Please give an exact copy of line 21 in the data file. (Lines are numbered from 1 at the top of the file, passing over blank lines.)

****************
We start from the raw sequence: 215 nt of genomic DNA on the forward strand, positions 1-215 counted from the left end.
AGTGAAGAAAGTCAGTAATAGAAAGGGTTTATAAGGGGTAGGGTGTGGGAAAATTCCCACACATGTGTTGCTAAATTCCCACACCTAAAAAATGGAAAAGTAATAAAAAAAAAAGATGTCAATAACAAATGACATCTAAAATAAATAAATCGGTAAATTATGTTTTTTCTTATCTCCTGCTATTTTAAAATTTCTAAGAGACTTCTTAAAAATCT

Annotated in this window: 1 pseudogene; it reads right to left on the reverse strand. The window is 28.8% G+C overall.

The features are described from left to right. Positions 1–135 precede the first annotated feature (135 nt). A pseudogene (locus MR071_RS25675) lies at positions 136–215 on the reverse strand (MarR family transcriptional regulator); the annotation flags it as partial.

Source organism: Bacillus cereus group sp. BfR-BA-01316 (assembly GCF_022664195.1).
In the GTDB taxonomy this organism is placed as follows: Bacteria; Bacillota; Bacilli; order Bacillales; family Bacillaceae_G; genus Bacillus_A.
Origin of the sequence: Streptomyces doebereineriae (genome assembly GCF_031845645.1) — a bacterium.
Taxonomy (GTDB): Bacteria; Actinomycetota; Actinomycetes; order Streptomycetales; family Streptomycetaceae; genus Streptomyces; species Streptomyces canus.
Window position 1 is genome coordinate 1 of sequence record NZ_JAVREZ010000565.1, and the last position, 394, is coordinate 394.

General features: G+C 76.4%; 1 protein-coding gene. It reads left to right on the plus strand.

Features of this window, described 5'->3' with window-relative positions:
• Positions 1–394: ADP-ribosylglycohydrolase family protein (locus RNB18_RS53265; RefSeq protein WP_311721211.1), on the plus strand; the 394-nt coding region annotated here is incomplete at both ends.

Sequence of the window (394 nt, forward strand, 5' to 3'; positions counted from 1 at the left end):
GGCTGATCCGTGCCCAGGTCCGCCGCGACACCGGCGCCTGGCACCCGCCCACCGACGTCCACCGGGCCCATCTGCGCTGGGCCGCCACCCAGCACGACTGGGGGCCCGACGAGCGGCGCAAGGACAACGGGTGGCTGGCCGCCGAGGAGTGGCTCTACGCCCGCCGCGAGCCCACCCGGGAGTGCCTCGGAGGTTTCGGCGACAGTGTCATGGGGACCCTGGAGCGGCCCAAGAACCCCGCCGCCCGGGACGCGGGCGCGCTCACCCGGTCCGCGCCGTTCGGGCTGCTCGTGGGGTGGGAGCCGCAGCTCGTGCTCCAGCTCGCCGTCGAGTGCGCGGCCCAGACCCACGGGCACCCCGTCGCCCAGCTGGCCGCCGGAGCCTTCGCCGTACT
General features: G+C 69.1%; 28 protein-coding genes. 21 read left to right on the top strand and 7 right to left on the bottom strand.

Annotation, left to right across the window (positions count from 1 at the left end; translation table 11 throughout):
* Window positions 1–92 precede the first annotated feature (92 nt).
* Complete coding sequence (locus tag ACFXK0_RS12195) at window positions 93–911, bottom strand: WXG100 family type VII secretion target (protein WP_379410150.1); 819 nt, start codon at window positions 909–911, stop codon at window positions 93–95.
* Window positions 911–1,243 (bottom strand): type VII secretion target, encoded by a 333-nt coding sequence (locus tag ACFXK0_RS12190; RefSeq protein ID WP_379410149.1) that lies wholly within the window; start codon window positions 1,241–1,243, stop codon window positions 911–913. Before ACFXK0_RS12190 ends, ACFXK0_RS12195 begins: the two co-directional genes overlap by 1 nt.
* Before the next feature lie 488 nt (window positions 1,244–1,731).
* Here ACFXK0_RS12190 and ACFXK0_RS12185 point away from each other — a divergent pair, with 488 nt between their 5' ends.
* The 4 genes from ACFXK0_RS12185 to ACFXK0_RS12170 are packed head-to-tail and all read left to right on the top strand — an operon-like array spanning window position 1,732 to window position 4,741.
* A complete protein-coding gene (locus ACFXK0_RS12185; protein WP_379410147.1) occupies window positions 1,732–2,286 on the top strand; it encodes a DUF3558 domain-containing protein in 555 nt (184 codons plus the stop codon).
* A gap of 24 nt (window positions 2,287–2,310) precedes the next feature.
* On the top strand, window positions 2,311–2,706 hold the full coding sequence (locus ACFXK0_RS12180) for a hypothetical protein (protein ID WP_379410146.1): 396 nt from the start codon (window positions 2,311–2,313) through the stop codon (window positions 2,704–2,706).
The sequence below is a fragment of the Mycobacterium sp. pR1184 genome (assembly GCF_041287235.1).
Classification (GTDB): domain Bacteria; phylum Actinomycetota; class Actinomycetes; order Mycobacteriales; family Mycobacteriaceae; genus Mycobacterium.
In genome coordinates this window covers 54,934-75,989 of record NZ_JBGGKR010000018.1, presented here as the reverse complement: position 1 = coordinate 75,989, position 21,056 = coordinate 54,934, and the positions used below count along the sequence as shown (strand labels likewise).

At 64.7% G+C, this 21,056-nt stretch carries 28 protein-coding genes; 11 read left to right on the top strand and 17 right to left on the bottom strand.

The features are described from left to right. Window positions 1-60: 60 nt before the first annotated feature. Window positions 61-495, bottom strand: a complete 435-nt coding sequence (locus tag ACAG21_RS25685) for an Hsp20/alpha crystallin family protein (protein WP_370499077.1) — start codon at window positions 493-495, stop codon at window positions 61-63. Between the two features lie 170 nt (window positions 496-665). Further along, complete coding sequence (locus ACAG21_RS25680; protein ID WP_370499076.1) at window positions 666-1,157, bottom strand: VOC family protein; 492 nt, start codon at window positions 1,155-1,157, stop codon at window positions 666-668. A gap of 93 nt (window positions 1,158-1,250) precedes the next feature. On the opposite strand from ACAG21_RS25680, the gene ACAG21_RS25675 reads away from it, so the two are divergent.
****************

* Here ACFXK0_RS12190 and ACFXK0_RS12185 point away from each other — a divergent pair, with 488 nt between their 5' ends.